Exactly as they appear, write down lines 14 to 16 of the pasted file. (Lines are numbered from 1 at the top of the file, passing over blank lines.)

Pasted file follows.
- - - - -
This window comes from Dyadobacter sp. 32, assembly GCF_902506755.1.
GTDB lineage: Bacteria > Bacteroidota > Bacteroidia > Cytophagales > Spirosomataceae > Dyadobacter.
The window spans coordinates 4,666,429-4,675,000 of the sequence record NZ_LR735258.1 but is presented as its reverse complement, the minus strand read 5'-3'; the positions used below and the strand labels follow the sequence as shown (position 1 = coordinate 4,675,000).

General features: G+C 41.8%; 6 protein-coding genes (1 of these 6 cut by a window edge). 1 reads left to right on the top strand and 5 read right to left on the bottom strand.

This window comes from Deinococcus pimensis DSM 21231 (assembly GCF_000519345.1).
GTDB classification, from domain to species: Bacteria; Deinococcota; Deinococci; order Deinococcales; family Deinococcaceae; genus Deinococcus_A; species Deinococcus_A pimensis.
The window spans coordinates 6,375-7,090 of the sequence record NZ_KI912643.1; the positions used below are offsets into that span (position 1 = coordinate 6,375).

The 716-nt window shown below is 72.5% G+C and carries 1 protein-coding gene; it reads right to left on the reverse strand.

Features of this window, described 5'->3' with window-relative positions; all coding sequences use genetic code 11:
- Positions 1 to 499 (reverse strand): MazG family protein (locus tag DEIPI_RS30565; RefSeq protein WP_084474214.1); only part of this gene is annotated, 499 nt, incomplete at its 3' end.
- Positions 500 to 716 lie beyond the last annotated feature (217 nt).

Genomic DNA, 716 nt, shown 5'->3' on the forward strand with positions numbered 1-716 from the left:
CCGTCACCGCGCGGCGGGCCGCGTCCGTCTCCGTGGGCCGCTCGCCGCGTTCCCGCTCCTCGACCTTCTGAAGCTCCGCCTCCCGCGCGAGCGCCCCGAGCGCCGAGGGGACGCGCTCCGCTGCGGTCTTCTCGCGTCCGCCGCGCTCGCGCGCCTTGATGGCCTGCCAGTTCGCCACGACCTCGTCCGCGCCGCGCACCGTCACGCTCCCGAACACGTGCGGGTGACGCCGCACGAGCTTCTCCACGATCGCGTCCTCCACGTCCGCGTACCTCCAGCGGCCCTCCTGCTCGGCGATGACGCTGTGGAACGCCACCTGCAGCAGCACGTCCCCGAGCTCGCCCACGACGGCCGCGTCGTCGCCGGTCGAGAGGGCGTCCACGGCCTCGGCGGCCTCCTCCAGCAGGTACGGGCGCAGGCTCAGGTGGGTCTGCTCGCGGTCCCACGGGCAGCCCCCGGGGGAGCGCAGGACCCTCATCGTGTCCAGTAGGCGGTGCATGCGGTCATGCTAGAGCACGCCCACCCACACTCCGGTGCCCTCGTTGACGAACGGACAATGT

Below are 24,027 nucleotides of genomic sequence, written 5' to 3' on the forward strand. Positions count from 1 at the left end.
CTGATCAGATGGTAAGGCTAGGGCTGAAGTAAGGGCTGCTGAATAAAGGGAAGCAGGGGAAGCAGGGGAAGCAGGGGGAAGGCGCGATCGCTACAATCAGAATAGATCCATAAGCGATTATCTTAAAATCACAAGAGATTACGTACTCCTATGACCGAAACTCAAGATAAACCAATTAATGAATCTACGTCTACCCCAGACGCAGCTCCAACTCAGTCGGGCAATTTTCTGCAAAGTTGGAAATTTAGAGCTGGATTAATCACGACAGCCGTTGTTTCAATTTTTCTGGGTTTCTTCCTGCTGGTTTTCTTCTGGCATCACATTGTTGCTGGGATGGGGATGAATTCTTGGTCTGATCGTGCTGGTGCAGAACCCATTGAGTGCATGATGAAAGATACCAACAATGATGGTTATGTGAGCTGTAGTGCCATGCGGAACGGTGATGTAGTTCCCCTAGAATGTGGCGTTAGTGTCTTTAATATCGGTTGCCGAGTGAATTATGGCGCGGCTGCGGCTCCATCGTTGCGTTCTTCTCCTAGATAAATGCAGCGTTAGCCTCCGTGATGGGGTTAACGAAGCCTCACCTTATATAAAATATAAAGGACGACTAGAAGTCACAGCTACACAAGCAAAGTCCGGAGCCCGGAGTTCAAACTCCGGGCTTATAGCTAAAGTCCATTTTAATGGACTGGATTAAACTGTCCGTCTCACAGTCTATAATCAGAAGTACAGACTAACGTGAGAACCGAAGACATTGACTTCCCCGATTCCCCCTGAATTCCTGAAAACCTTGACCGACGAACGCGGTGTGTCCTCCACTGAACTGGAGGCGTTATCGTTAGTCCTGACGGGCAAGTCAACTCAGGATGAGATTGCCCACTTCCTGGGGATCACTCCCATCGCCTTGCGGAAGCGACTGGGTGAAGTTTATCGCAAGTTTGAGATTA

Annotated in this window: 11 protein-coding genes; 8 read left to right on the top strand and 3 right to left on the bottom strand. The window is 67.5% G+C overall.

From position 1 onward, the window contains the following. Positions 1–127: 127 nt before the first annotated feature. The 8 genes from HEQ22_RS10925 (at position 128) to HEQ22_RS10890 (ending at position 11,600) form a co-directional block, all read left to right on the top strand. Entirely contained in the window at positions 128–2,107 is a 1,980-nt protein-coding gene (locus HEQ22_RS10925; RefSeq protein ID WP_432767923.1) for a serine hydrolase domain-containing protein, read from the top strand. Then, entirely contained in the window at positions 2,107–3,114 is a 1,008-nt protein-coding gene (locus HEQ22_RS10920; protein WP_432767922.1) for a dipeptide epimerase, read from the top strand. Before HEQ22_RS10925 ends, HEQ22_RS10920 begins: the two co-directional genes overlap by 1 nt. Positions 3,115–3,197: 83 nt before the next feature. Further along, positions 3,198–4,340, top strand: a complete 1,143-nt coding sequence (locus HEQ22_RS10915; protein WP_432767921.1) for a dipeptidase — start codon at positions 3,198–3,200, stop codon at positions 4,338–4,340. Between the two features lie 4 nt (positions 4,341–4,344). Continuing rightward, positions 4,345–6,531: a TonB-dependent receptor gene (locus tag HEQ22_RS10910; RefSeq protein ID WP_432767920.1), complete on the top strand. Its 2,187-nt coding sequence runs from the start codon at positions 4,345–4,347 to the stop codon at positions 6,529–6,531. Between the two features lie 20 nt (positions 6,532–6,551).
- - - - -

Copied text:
Below are 24,027 nucleotides of genomic sequence, written 5' to 3' on the forward strand. Positions count from 1 at the left end.
CTGATCAGATGGTAAGGCTAGGGCTGAAGTAAGGGCTGCTGAATAAAGGGAAGCAGGGGAAGCAGGGGAAGCAGGGGGAAGGCGCGATCGCTACAATCAGAATAGATCCATAAGCGATTATCTTAAAATCACAAGAGATTACGTACTCCTATGACCGAAACTCAAGATAAACCAATTAATGAATCTACGTCTACCCCAGACGCAGCTCCAACTCAGTCGGGCAATTTTCTGCAAAGTTGGAAATTTAGAGCTGGATTAATCACGACAGCCGTTGTTTCAATTTTTCTGGGTTTCTTCCTGCTGGTTTTCTTCTGGCATCACATTGTTGCTGGGATGGGGATGAATTCTTGGTCTGATCGTGCTGGTGCAGAACCCATTGAGTGCATGATGAAAGATACCAACAATGATGGTTATGTGAGCTGTAGTGCCATGCGGAACGGTGATGTAGTTCCCCTAGAATGTGGCGTTAGTGTCTTTAATATCGGTTGCCGAGTGAATTATGGCGCGGCTGCGGCTCCATCGTTGCGTTCTTCTCCTAGATAAATGCAGCGTTAGCCTCCGTGATGGGGTTAACGAAGCCTCACCTTATATAAAATATAAAGGACGACTAGAAGTCACAGCTACACAAGCAAAGTCCGGAGCCCGGAGTTCAAACTCCGGGCTTATAGCTAAAGTCCATTTTAATGGACTGGATTAAACTGTCCGTCTCACAGTCTATAATCAGAAGTACAGACTAACGTGAGAACCGAAGACATTGACTTCCCCGATTCCCCCTGAATTCCTGAAAACCTTGACCGACGAACGCGGTGTGTCCTCCACTGAACTGGAGGCGTTATCGTTAGTCCTGACGGGCAAGTCAACTCAGGATGAGATTGCCCACTTCCTGGGGATCACTCCCATCGCCTTGCGGAAGCGACTGGGTGAAGTTTATCGCAAGTTTGAGATTA

Annotated in this window: 11 protein-coding genes; 8 read left to right on the top strand and 3 right to left on the bottom strand. The window is 67.5% G+C overall.